WASHINGTON — Five years after American activists began to call attention to the violence in Darfur, their movement has bloomed in size and sophistication, reaching out via the internet, enlisting Hollywood celebrities like George Clooney and Mia Farrow and touching everyone from presidential candidates to junior high school service clubs.
In its mission to raise awareness, the coalition to save Darfur has been “spectacularly successful,” said Columbia University professor Mahmood Mamdani. Yet if “you go to Darfur and you look on the ground, you find it very difficult to put the words Darfur and success in the same sentence,” admitted Rebecca Hamilton, a Darfur activist.
Hamilton, a fellow at the Open Society Institute, is now conducting research for a book, to try to understand what she says is the troublesome “mismatch between all the energy … and the outcome.”
“We still have thousands of people living in camps,” said Scott Gration, the Obama administration’s special envoy for Darfur, briefing reporters last week.
“We have women (threatened by rape) who are afraid to go out and collect firewood, and we have children that are not having the benefit of growing up in their homeland; they are growing up in these camps.” Meanwhile, violence in the nearby region is increasing, Gration said.
“The status quo is horrible,” said John Norris, a foreign aid expert with the Enough Project. “There is no effective peacekeeping on the ground.”
This spring, after being indicted by the International Criminal Court, Sudanese President Omar al-Bashir expelled 13 international aid groups, who are still trying to work their way back. Prominent advocates, like New York Times columnist Nicholas Kristof and actress Angelina Jolie, have recently voiced concern that the crisis is slipping from the public radar.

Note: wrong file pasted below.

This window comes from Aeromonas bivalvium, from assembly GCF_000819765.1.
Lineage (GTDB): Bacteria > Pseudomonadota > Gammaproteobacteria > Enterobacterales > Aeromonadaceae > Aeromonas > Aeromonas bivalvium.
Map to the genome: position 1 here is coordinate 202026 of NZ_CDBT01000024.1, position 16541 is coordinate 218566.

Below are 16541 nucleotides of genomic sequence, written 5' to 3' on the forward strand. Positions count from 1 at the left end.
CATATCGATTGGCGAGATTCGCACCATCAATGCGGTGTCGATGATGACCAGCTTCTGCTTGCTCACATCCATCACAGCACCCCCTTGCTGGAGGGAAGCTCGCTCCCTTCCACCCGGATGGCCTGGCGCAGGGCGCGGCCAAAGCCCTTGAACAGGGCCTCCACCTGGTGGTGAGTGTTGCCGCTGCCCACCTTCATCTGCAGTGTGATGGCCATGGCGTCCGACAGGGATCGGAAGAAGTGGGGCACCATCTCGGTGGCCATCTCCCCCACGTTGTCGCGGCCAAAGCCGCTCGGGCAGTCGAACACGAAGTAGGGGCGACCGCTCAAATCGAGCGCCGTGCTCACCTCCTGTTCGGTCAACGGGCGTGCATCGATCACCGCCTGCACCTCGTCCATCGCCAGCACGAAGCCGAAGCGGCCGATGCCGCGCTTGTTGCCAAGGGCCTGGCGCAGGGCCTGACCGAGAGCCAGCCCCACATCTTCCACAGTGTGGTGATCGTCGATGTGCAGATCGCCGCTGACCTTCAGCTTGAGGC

“The Save Darfur movement seems to be losing steam,” Kristof wrote in his blog June 9. “It is riven by internal debate, it is being ignored by the Obama administration.”
“I find it very sad that this administration should seem so uninterested,” he said. “Darfur has been allowed to fester.” The devastating north-south civil war in Sudan, which has been contained by a temporary peace agreement, could erupt again, Kristof warned.
Amid the self-examination, the Save Darfur movement has been bruised, as well, by Mamdani’s new book “Saviors and Survivors: Darfur, Politics, and the War on Terror,” which accuses the coalition of a long list of sins, including religious and racial imperialism, hype, historical ignorance, and sentimentality.
One of the most noteworthy criticisms voiced by Mamdani — that activist groups inaccurately raised the specter of genocide by exaggerating the number of people killed in Darfur — has, to some extent, been accepted by international bodies like the ICC, and even some activists themselves.
Estimates of fatalities that ranged as high as 400,000 have slid, in official tallies, to about 100,000, Mamdani said, and some 80 percent of those deaths were due to disease and may, or may not, have been war-related.
“The estimates of the dead are usually done by agencies whose funding depends on how many have died,” Mamdani said.